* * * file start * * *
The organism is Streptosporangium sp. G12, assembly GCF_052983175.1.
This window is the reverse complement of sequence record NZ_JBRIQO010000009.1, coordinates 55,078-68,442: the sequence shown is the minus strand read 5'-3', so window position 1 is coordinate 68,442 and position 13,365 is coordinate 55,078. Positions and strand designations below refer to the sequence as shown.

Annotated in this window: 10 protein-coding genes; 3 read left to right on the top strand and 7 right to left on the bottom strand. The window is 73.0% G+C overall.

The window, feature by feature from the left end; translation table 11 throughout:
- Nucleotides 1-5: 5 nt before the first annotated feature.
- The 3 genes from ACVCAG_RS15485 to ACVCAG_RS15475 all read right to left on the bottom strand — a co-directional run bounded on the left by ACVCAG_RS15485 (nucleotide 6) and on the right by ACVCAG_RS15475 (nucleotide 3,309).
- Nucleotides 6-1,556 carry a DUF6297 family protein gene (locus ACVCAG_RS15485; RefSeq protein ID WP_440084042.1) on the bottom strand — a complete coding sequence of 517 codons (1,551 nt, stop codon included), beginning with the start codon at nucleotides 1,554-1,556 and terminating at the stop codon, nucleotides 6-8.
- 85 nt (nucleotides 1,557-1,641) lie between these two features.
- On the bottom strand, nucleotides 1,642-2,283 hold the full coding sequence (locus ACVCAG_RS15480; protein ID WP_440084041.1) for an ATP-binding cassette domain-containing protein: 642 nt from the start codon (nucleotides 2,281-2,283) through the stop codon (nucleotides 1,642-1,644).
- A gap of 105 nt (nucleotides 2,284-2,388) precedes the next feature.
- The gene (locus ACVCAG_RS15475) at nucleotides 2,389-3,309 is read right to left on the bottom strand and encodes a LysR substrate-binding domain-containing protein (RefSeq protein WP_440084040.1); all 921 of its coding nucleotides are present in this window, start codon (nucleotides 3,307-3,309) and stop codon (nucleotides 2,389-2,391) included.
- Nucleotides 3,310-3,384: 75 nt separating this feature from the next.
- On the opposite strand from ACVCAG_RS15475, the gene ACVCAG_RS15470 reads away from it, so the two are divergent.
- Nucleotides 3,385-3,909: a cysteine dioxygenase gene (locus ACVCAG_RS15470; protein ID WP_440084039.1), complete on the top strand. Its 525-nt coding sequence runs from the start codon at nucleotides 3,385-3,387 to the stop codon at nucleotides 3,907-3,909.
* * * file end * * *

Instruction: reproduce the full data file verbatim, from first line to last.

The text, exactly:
The organism is Streptosporangium sp. G12, assembly GCF_052983175.1.
This window is the reverse complement of sequence record NZ_JBRIQO010000009.1, coordinates 55,078-68,442: the sequence shown is the minus strand read 5'-3', so window position 1 is coordinate 68,442 and position 13,365 is coordinate 55,078. Positions and strand designations below refer to the sequence as shown.

Annotated in this window: 10 protein-coding genes; 3 read left to right on the top strand and 7 right to left on the bottom strand. The window is 73.0% G+C overall.

The window, feature by feature from the left end; translation table 11 throughout:
- Nucleotides 1-5: 5 nt before the first annotated feature.
- The 3 genes from ACVCAG_RS15485 to ACVCAG_RS15475 all read right to left on the bottom strand — a co-directional run bounded on the left by ACVCAG_RS15485 (nucleotide 6) and on the right by ACVCAG_RS15475 (nucleotide 3,309).
- Nucleotides 6-1,556 carry a DUF6297 family protein gene (locus ACVCAG_RS15485; RefSeq protein ID WP_440084042.1) on the bottom strand — a complete coding sequence of 517 codons (1,551 nt, stop codon included), beginning with the start codon at nucleotides 1,554-1,556 and terminating at the stop codon, nucleotides 6-8.
- 85 nt (nucleotides 1,557-1,641) lie between these two features.
- On the bottom strand, nucleotides 1,642-2,283 hold the full coding sequence (locus ACVCAG_RS15480; protein ID WP_440084041.1) for an ATP-binding cassette domain-containing protein: 642 nt from the start codon (nucleotides 2,281-2,283) through the stop codon (nucleotides 1,642-1,644).
- A gap of 105 nt (nucleotides 2,284-2,388) precedes the next feature.
- The gene (locus ACVCAG_RS15475) at nucleotides 2,389-3,309 is read right to left on the bottom strand and encodes a LysR substrate-binding domain-containing protein (RefSeq protein WP_440084040.1); all 921 of its coding nucleotides are present in this window, start codon (nucleotides 3,307-3,309) and stop codon (nucleotides 2,389-2,391) included.
- Nucleotides 3,310-3,384: 75 nt separating this feature from the next.
- On the opposite strand from ACVCAG_RS15475, the gene ACVCAG_RS15470 reads away from it, so the two are divergent.
- Nucleotides 3,385-3,909: a cysteine dioxygenase gene (locus ACVCAG_RS15470; protein ID WP_440084039.1), complete on the top strand. Its 525-nt coding sequence runs from the start codon at nucleotides 3,385-3,387 to the stop codon at nucleotides 3,907-3,909.